Night Dark Night

Mira Schor: Voice and Speech
Marvelli Gallery
Through April 28, 2012

From the Muses of Helicon, let us begin our singing, that haunt Helicon's great and lofty mountain, and dance on soft feet around the altar of the mighty son of Kronos. This from Hesiod's Theogony. "Night bore hateful Doom and dark Fate and Death, She bore Sleep, and she bore the Tribe of Dreams...."

"We live as we dream," wrote Joseph Conrad, "alone." Mira Schor's recent exhibition at Marvelli, Voice and Speech, makes a compelling argument against Conrad's existentialist notions with paintings that are interrogations of thinking, speaking, writing and, of course, the act of painting.

In this exhibition of recent paintings, Schor explores the concepts of "voice" and "speech" in contemporary politics and art theory, inspired by an idea put forward in Michel de Certeau's The Practice of Everyday Life. De Certeau's theme is that there exists a knowledge that precedes theory and which retains "voice" even when "speech" attempts to subsume it. It is the knowledge that causes the city dweller to inscribe living patterns of usage onto the fixed grid of the planned city; it's the knowledge of the folkloric, of craft. He writes, "In turn, 'the voice' will also insinuate itself into the text as a mark or a trace, an effect of a metonymy of the body...a transitory figure, an indiscreet ghost, a 'pagan' or 'wild' reminiscence in the scriptural economy, a disturbing sound from a different tradition, and a pre-text for interminable interpretive productions."

Schor's recent works, such as "Voice and Speech" (2011), "Here/Then" (2011), "Conditions of Practice" (2011), and "The Space Where Painting Used to Be" (2010) are philosophical meditations on the place of painting in contemporary culture, on the visual artist as a thinking being, and on painting as a sensual space for visualizing thought. These paintings have a pastoral setting: in each work a figure walks or reclines under a flanged, tree-like diagrammatical structure, in a garden of sorts, reading, writing or simply existing in space. The moment of the activity is caught in an intensely worked surface, in washes of malachite greens and lead whites, suggesting nature without describing it. "Here/Now, There/Now" depicts Schor's thoughts upon reading a book entitled What is Contemporary Art?, which she extrapolated on to ask, "Where is contemporary art?" and determined that the contemporary, the now, is not here, where she is (in the West, in the tradition of painting), but there, in a global world of new media. She felt that the Western traditions of painting and, in particular, the New York School style of art she emerged from, are part of a "then" and that the elusive, desired "now" is always going to be somewhere "out there." Her little avatar-like figure can only return to, in Voltaire's words from Candide, "il faut cultiver notre jardin" and paint the space she herself occupies.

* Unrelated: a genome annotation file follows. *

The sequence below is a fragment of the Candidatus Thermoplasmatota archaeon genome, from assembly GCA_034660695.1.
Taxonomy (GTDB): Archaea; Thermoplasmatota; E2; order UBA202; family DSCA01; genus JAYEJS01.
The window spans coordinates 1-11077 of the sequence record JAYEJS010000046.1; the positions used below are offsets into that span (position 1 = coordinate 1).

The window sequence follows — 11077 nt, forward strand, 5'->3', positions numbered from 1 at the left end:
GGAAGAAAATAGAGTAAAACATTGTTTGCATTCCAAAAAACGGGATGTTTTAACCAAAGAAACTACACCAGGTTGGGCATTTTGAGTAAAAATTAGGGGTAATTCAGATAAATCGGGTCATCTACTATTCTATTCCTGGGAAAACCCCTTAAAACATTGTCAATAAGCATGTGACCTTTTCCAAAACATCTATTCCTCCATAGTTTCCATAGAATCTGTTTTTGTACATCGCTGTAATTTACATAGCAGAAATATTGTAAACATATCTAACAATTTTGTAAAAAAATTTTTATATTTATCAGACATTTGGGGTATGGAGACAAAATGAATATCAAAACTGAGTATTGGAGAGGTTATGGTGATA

A grouping of four new canvases -- "The Dreams of All of Us" (2012), "Negative of the Positive" (2012 [above]), "The Darkest Part of the Night" (2012), and "This is the Future" (2012) -- presents variations on the theme of the reading/sleeping/dreaming avatar, surrounded by rectilinear shapes, or compartments, which contain the words "the dreams of us all." In "Night and Future" the words have been redacted, as if lost or faded, like a dream upon wakening. The reading figure in "Dreams" becomes a reclining, sleeper in "Negative"; the black-on-black composition of this work brings to mind Malevich, and the rebus composition evokes that surreal sleeper Magritte. "Negative" stands out from the series, mostly by its stark geometries and funereal tone, suggesting nothing so much as a meditation on the difference between death and sleep. In contrast to the more earthly "gardens," Schor depicts that moment of falling asleep, where the body is left behind, and we wander off, all of us, perhaps into some vaster collective unconscious to dream -- all alone together. - Bradley Rubenstein

Marvelli Gallery is at 526 26th Street, second floor, in New York, New York

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Mr. Rubenstein is a painter, story teller, and smart culture aficionado.

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